- Cattle production is a widely distributed enterprise in Kenya.
- Most farming communities choose between the exotic and the’ local breeds or their crosses depending on the environmental conditions.
- Whereas the backbone of beef industry in Kenya is made up of the indigenous animals and their crosses, and based in the somewhat drier areas, the-dairy industry is mainly based on the exotic breeds and their crosses and common in the wetter regions of Kenya.
- Whatever production undertaken, the returns depend mostly on the management levels provided to these animals.
- A productive herd starts with good management of the young stock.
Raising of Young· Stock.
- The young one of cattle is known as a calf.
Feeding Dairy Calves
- Newborn calves should be given colostrums within the first 3-5 days of their life.
Colostrum is important for the following reasons:
- It is highly digestible.
- It contains antibiotics.
- It is highly nutritious.
- It serves as a laxative.
- It is highly palatable.
- Calves can be fed using natural method (direct suckling) or artificially/bucket feeding.
- In this method, calves suckle the mother directly.
- The calf takes milk at body temperature.
- The milk is free from contaminants.
- Less problems of scouring.
- Underfeeding of the calf may result.
- Cows may not let down milk in case the calf dies.
- Difficult to keep accurate production records.
- The calf is trained to feed from the bucket immediately after birth.
The calf is trained as follows:
- Well measured milk is put in a clean bucket.
- Index finger is inserted into the mouth of the calf.
- The head of the calf is lowered slowly into the bucket until the calf starts to drink the milk.
- The finger is withdrawn slowly as the calf continues to drink from the bucket.
- The procedure is repeated until the calf gets used to the process.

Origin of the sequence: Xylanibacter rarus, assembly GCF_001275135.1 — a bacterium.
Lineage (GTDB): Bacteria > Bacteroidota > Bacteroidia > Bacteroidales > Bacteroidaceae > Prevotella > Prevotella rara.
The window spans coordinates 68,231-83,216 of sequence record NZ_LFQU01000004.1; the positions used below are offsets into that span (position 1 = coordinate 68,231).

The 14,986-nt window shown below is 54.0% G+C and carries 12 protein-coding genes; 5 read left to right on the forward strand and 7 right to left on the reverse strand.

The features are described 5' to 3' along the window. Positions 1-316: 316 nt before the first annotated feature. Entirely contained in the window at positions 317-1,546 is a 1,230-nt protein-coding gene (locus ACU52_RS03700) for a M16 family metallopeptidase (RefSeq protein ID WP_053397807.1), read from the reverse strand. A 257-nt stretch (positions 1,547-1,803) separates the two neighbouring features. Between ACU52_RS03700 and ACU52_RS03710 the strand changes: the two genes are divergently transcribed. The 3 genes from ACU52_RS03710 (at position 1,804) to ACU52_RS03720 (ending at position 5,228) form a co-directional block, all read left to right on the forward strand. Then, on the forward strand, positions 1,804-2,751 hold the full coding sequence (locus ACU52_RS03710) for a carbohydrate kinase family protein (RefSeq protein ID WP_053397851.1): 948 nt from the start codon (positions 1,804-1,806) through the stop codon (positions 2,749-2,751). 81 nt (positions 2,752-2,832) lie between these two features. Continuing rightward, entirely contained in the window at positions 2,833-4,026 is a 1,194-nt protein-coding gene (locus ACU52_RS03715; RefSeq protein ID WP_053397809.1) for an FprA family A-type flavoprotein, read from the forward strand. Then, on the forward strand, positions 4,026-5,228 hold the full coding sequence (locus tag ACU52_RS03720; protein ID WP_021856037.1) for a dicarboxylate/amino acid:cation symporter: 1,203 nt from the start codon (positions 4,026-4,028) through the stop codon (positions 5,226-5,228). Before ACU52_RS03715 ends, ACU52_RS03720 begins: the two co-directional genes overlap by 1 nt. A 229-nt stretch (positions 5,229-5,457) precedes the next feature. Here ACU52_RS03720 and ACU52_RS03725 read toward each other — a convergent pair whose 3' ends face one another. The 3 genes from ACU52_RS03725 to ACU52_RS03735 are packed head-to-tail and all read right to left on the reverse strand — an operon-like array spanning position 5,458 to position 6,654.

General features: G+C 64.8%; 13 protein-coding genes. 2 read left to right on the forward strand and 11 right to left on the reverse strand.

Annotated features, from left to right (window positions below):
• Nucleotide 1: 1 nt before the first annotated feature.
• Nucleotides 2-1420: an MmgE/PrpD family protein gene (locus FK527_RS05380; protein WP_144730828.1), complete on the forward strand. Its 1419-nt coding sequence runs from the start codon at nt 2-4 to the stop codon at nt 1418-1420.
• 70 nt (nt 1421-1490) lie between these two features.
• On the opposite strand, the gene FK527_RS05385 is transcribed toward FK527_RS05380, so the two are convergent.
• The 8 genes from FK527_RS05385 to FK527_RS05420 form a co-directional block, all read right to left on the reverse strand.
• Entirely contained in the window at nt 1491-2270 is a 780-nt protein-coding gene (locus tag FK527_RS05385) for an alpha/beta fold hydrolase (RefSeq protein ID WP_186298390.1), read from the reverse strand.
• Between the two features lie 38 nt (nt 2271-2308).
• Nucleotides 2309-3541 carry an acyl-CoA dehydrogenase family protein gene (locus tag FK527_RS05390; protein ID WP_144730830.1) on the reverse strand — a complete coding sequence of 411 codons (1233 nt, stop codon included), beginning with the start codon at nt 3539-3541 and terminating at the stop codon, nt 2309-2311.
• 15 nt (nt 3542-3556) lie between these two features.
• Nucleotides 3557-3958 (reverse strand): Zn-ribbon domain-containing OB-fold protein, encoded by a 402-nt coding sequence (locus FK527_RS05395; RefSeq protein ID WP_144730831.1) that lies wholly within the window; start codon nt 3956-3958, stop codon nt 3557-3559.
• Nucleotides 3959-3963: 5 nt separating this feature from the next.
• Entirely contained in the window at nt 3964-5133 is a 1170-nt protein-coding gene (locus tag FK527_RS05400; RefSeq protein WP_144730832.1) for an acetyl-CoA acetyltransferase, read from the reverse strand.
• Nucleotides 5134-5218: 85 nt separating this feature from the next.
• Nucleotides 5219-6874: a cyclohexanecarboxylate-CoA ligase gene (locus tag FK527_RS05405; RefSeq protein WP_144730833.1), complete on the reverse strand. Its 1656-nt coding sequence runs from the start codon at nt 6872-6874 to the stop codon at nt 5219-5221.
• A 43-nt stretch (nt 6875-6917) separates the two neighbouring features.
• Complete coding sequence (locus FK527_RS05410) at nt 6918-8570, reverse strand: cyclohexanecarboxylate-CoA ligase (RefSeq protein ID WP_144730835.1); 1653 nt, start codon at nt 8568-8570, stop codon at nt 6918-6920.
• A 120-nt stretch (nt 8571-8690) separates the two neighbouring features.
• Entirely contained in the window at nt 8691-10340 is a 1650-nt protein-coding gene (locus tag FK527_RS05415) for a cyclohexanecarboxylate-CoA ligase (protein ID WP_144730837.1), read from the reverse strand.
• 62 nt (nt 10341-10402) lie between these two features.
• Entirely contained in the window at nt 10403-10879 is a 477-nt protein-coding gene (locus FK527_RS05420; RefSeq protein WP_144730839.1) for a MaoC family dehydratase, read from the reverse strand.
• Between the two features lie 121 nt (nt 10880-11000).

- Easy to keep accurate production record/milk yields of the cow.
- Possible to regulate the amount of milk given to the calf
- The cow does not need the presence of the calf in order to let down milk
- Easy to maintain high hygiene standards.
- Calf may be given cold milk
- Equipment used and the stockman may be dirty leading to scours
Preparation of artificial colostrums
- A fresh egg whipped in 0.86 litres of warm water
- Litre of warm water
- One teaspoonful of cod liver oil
- One tablespoonful of castor oil
- Note; colostrums is fed to the calves three times a day for the first 4 days of life and thereafter twice a day.
Weaning of calves
- Calf is fed on whole milk up to the tenth week then it is weaned
- Calf is given milk equal to 10% of its body weight up to the 8th week
- After 8th week, milk is reduced gradually by 1 kg until weaning
Calf is given early weaning concentrates and soft forage
- Calf is fed on whole milk up to the 3rd week, when milk is replaced gradually with skim milk.
- At the age of 3weeks the calf is introduced to calf pellets or pencils and green fodder.
- The calf is given plenty of clean water.
- The calf continues to be given additional skim milk up to the age of 14 weeks when maximum amount of milk is given.
- Skim milk is reduced from 14 weeks to 16 weeks when weaning is done.